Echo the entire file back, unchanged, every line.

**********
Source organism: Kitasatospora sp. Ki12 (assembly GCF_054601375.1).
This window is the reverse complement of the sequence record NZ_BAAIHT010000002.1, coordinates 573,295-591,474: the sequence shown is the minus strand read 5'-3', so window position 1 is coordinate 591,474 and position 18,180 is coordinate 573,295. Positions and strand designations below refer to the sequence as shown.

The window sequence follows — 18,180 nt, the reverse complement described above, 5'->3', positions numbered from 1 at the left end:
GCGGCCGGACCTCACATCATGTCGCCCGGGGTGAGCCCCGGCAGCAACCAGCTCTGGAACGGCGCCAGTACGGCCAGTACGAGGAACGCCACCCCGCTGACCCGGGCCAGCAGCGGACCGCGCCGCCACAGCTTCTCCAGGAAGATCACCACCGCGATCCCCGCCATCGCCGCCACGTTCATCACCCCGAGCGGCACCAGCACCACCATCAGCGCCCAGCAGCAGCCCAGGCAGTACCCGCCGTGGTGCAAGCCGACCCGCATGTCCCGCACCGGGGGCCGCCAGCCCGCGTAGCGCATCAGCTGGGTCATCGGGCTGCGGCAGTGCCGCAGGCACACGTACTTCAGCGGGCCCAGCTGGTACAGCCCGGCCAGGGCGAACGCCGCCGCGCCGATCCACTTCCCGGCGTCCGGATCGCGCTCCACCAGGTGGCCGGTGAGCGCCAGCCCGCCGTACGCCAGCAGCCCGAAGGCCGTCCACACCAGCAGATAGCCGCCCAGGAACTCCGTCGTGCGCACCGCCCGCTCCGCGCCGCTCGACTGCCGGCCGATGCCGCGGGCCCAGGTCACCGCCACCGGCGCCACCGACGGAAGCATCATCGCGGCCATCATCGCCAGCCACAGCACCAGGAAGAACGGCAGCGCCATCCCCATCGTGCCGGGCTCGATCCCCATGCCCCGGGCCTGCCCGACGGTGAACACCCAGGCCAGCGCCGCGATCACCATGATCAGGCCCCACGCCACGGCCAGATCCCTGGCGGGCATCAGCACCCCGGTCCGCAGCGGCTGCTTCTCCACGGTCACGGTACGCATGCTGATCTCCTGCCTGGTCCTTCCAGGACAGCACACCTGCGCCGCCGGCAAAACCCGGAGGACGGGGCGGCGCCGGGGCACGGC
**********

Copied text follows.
Source organism: Kitasatospora sp. Ki12 (assembly GCF_054601375.1).
This window is the reverse complement of the sequence record NZ_BAAIHT010000002.1, coordinates 573,295-591,474: the sequence shown is the minus strand read 5'-3', so window position 1 is coordinate 591,474 and position 18,180 is coordinate 573,295. Positions and strand designations below refer to the sequence as shown.

The window sequence follows — 18,180 nt, the reverse complement described above, 5'->3', positions numbered from 1 at the left end:
GCGGCCGGACCTCACATCATGTCGCCCGGGGTGAGCCCCGGCAGCAACCAGCTCTGGAACGGCGCCAGTACGGCCAGTACGAGGAACGCCACCCCGCTGACCCGGGCCAGCAGCGGACCGCGCCGCCACAGCTTCTCCAGGAAGATCACCACCGCGATCCCCGCCATCGCCGCCACGTTCATCACCCCGAGCGGCACCAGCACCACCATCAGCGCCCAGCAGCAGCCCAGGCAGTACCCGCCGTGGTGCAAGCCGACCCGCATGTCCCGCACCGGGGGCCGCCAGCCCGCGTAGCGCATCAGCTGGGTCATCGGGCTGCGGCAGTGCCGCAGGCACACGTACTTCAGCGGGCCCAGCTGGTACAGCCCGGCCAGGGCGAACGCCGCCGCGCCGATCCACTTCCCGGCGTCCGGATCGCGCTCCACCAGGTGGCCGGTGAGCGCCAGCCCGCCGTACGCCAGCAGCCCGAAGGCCGTCCACACCAGCAGATAGCCGCCCAGGAACTCCGTCGTGCGCACCGCCCGCTCCGCGCCGCTCGACTGCCGGCCGATGCCGCGGGCCCAGGTCACCGCCACCGGCGCCACCGACGGAAGCATCATCGCGGCCATCATCGCCAGCCACAGCACCAGGAAGAACGGCAGCGCCATCCCCATCGTGCCGGGCTCGATCCCCATGCCCCGGGCCTGCCCGACGGTGAACACCCAGGCCAGCGCCGCGATCACCATGATCAGGCCCCACGCCACGGCCAGATCCCTGGCGGGCATCAGCACCCCGGTCCGCAGCGGCTGCTTCTCCACGGTCACGGTACGCATGCTGATCTCCTGCCTGGTCCTTCCAGGACAGCACACCTGCGCCGCCGGCAAAACCCGGAGGACGGGGCGGCGCCGGGGCACGGC